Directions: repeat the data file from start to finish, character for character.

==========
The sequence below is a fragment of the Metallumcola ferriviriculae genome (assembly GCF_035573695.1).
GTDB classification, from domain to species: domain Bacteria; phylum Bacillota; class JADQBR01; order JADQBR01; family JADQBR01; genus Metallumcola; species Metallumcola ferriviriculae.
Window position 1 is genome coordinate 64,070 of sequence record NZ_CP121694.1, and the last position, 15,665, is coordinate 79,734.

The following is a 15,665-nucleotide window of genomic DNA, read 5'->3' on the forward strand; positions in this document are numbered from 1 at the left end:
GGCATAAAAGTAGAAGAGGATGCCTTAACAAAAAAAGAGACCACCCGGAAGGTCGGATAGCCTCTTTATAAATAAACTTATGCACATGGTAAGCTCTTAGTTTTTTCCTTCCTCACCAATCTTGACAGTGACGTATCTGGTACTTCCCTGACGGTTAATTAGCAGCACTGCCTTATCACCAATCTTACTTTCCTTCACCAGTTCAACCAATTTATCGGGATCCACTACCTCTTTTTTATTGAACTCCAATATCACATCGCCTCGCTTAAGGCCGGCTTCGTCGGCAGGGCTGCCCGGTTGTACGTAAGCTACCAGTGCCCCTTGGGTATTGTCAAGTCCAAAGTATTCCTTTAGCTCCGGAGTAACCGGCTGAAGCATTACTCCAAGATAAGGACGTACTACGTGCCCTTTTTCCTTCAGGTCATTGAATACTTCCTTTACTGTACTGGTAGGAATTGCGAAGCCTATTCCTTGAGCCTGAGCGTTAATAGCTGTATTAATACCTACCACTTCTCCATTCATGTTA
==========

The sequence below is a fragment of the Metallumcola ferriviriculae genome (assembly GCF_035573695.1).
GTDB classification, from domain to species: domain Bacteria; phylum Bacillota; class JADQBR01; order JADQBR01; family JADQBR01; genus Metallumcola; species Metallumcola ferriviriculae.
Window position 1 is genome coordinate 64,070 of sequence record NZ_CP121694.1, and the last position, 15,665, is coordinate 79,734.

The following is a 15,665-nucleotide window of genomic DNA, read 5'->3' on the forward strand; positions in this document are numbered from 1 at the left end:
GGCATAAAAGTAGAAGAGGATGCCTTAACAAAAAAAGAGACCACCCGGAAGGTCGGATAGCCTCTTTATAAATAAACTTATGCACATGGTAAGCTCTTAGTTTTTTCCTTCCTCACCAATCTTGACAGTGACGTATCTGGTACTTCCCTGACGGTTAATTAGCAGCACTGCCTTATCACCAATCTTACTTTCCTTCACCAGTTCAACCAATTTATCGGGATCCACTACCTCTTTTTTATTGAACTCCAATATCACATCGCCTCGCTTAAGGCCGGCTTCGTCGGCAGGGCTGCCCGGTTGTACGTAAGCTACCAGTGCCCCTTGGGTATTGTCAAGTCCAAAGTATTCCTTTAGCTCCGGAGTAACCGGCTGAAGCATTACTCCAAGATAAGGACGTACTACGTGCCCTTTTTCCTTCAGGTCATTGAATACTTCCTTTACTGTACTGGTAGGAATTGCGAAGCCTATTCCTTGAGCCTGAGCGTTAATAGCTGTATTAATACCTACCACTTCTCCATTCATGTTA